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New evidence leads to Indiana County man's freedom after 34 years

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Evan Sanders | Trib Total Media
Lewis Fogle, who served more than 34 years in a state prison for a rape and murder conviction, is led from the Indiana County Courthouse, on Thursday, Aug. 13, 2015. A county judge vacated Fogle's 1982 conviction after recent DNA testing of newly discovered crime scene evidence excludes him and points to an unidentified male as the likely perpetrator.
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Evan Sanders | Trib Total Media
David Loftis, Innocence Project managing attorney, leads Deb Fogle (back) and members of the Fogle family down the stairs of the Indiana County Courthouse on Thursday, Aug. 13, 2015, after a judge vacated the 1982 conviction of Fogle's husband, Lewis, following recent DNA testing of newly discovered crime scene evidence excludes Fogle and points to an unidentified male as the likely perpetrator. Lewis Fogle has served more than 34 years in prison.
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Evan Sanders | Trib Total Media
Lewis Fogle who has served more than 34 years pauses a moment surrounded by family after he was released from Pine Grove Correctional Facility in Indiana on Thursday, Aug. 13, 2015, after a judge vacated the 1982 conviction after recent DNA testing of newly discovered crime scene evidence excludes Fogle and points to an unidentified male as the likely perpetrator.
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Evan Sanders | Trib Total Media
Lewis Fogle (center), who has been incarcerated for more than 34 years, stands with Innocence Project Managing Attorney David Loftis (left) after he was released from Pine Grove Correctional Facility in Indiana, Pa., on Thursday, Aug. 13, 2015. A judge vacated the 1982 conviction after recent DNA testing of newly discovered crime scene evidence excludes Fogle from the crime and points to an unidentified male as the likely perpetrator.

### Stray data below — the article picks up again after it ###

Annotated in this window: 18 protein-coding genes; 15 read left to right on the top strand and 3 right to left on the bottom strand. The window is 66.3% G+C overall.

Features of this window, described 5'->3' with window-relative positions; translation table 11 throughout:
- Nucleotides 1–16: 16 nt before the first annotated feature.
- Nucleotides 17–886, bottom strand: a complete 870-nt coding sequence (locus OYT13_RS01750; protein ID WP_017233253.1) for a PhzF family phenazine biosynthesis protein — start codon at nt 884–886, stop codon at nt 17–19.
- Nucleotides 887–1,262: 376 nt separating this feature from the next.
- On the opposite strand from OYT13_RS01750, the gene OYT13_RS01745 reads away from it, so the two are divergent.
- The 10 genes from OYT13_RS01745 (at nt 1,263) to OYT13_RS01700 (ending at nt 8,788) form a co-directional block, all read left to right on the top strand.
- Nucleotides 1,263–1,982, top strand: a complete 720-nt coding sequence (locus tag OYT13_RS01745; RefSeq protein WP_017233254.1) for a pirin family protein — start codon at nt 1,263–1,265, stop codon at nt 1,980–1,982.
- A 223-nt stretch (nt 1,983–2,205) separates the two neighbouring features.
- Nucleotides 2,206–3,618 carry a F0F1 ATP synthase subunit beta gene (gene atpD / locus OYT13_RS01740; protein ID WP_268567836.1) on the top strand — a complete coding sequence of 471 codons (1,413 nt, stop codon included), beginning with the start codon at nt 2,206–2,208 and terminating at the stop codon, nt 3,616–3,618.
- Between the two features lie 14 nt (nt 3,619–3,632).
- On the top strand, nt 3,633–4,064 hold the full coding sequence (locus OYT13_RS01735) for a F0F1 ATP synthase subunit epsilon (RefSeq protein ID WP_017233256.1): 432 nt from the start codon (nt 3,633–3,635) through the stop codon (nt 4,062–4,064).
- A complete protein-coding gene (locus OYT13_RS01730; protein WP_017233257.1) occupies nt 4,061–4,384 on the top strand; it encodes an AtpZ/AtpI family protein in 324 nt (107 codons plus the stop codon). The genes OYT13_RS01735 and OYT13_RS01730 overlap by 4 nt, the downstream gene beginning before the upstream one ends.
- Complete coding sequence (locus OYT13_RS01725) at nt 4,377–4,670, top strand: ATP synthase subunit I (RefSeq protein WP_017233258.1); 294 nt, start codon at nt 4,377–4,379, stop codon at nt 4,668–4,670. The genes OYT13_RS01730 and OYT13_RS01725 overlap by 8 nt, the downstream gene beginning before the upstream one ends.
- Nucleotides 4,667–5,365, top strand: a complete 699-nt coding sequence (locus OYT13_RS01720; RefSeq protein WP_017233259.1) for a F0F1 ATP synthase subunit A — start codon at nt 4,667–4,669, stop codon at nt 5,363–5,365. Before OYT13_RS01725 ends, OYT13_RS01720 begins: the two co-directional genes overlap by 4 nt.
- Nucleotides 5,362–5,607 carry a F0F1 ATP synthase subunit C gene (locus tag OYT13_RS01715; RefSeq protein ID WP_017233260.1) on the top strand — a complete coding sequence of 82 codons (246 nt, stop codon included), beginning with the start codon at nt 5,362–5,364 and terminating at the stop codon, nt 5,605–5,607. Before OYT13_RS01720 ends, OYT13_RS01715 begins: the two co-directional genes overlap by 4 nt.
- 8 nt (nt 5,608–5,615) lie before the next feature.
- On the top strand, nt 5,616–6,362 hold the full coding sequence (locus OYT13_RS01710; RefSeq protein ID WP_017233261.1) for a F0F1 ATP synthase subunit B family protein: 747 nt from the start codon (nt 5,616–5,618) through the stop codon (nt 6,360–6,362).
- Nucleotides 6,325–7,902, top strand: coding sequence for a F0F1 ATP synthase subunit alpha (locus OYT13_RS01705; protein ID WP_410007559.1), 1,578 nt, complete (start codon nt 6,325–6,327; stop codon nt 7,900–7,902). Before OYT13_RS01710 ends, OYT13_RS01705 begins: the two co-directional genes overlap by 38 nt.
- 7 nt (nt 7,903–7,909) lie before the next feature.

For 34 years, convicted murderer Lewis Jim Fogle told anyone who would listen that he was an innocent man.

On Thursday, his plea for freedom was answered in an Indiana County courtroom when a judge said new DNA evidence did not point to Fogle as the person who raped and killed a 15-year-old girl in a wooded area near her home in the summer of 1976.

As he left SCI-Pine Grove where he traded his prison-issued orange jumpsuit for jeans and a blue shirt, Fogle, 63, said he never stopped believing the truth would emerge about the murder of Deann Katherine Long near her Green Township home in northern Indiana County and his life sentence would be set aside.

“I never gave up (hope),” Fogle said. “That's one thing I could never do was give up hope.”

Although the DNA findings did not point to who might have killed Long, visiting Senior Judge David Grine said the results “excluded” Fogle from being the person who raped and killed her.

Members of Long's family were not present to hear the judge's ruling, and when contacted later, her sister Lola Long declined to comment about Fogle's release.

The victim, known to friends and family as Kathy, was at her parents' home along Route 580 on July 30 when a man knocked on the door, claiming her older brother Leonard had been in a car accident, Lola Long said in a 2011 Tribune-Review interview.

The teenager got in the car with the man, and her body was found the next day, her sister said.

As Fogle, his wife, Deb, and family members left the prison grounds, he said he started to believe he might be released once he stepped into the courtroom Thursday morning.

“I feel great. I hoped this day would come. Sometimes it seemed like it was never going to come,” he said.

Their first stop would be at a restaurant.

“I'd like to get me a steak,” Fogle said. “I haven't had beef for a long, long time. We get suet instead of beef, and I don't like suet.”

But Fogle's freedom could be short-lived.